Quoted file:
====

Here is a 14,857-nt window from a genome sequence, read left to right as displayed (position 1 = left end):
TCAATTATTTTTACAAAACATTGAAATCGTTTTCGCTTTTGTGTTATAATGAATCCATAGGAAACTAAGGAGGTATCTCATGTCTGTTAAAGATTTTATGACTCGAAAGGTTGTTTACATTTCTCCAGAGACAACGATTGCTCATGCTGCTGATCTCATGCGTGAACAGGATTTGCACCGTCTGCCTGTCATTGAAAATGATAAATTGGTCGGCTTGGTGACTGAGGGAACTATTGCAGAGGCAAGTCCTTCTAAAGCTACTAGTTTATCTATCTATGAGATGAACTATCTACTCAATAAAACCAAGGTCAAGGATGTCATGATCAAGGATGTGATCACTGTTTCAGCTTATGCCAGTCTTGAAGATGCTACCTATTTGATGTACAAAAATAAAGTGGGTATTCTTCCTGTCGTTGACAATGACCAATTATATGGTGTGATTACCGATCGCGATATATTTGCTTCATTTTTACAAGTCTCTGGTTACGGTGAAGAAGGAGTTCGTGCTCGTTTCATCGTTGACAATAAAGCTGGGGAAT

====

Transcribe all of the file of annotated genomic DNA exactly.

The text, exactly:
Here is a 14,857-nt window from a genome sequence, read left to right as displayed (position 1 = left end):
TCAATTATTTTTACAAAACATTGAAATCGTTTTCGCTTTTGTGTTATAATGAATCCATAGGAAACTAAGGAGGTATCTCATGTCTGTTAAAGATTTTATGACTCGAAAGGTTGTTTACATTTCTCCAGAGACAACGATTGCTCATGCTGCTGATCTCATGCGTGAACAGGATTTGCACCGTCTGCCTGTCATTGAAAATGATAAATTGGTCGGCTTGGTGACTGAGGGAACTATTGCAGAGGCAAGTCCTTCTAAAGCTACTAGTTTATCTATCTATGAGATGAACTATCTACTCAATAAAACCAAGGTCAAGGATGTCATGATCAAGGATGTGATCACTGTTTCAGCTTATGCCAGTCTTGAAGATGCTACCTATTTGATGTACAAAAATAAAGTGGGTATTCTTCCTGTCGTTGACAATGACCAATTATATGGTGTGATTACCGATCGCGATATATTTGCTTCATTTTTACAAGTCTCTGGTTACGGTGAAGAAGGAGTTCGTGCTCGTTTCATCGTTGACAATAAAGCTGGGGAAT